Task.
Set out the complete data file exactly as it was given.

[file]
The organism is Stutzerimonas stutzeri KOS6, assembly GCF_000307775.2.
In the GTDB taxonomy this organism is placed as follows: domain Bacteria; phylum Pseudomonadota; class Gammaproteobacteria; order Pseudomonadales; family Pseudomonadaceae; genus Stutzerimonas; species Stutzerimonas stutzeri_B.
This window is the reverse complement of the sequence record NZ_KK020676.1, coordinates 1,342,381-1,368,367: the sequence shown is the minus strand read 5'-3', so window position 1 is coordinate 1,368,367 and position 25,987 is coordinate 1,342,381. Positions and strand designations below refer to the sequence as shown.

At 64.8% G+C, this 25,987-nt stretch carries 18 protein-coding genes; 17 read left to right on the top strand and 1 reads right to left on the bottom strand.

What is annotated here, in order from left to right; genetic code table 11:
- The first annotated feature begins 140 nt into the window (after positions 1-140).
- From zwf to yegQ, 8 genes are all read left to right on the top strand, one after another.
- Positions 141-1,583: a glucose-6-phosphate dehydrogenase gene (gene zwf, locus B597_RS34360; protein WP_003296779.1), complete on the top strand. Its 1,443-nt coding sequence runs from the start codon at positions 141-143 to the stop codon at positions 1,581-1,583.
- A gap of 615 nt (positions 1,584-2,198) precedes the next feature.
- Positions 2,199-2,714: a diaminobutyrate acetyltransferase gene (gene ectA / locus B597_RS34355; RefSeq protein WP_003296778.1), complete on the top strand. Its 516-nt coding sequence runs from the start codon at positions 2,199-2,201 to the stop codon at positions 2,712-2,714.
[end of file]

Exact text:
The organism is Stutzerimonas stutzeri KOS6, assembly GCF_000307775.2.
In the GTDB taxonomy this organism is placed as follows: domain Bacteria; phylum Pseudomonadota; class Gammaproteobacteria; order Pseudomonadales; family Pseudomonadaceae; genus Stutzerimonas; species Stutzerimonas stutzeri_B.
This window is the reverse complement of the sequence record NZ_KK020676.1, coordinates 1,342,381-1,368,367: the sequence shown is the minus strand read 5'-3', so window position 1 is coordinate 1,368,367 and position 25,987 is coordinate 1,342,381. Positions and strand designations below refer to the sequence as shown.

At 64.8% G+C, this 25,987-nt stretch carries 18 protein-coding genes; 17 read left to right on the top strand and 1 reads right to left on the bottom strand.

What is annotated here, in order from left to right; genetic code table 11:
- The first annotated feature begins 140 nt into the window (after positions 1-140).
- From zwf to yegQ, 8 genes are all read left to right on the top strand, one after another.
- Positions 141-1,583: a glucose-6-phosphate dehydrogenase gene (gene zwf, locus B597_RS34360; protein WP_003296779.1), complete on the top strand. Its 1,443-nt coding sequence runs from the start codon at positions 141-143 to the stop codon at positions 1,581-1,583.
- A gap of 615 nt (positions 1,584-2,198) precedes the next feature.
- Positions 2,199-2,714: a diaminobutyrate acetyltransferase gene (gene ectA / locus B597_RS34355; RefSeq protein WP_003296778.1), complete on the top strand. Its 516-nt coding sequence runs from the start codon at positions 2,199-2,201 to the stop codon at positions 2,712-2,714.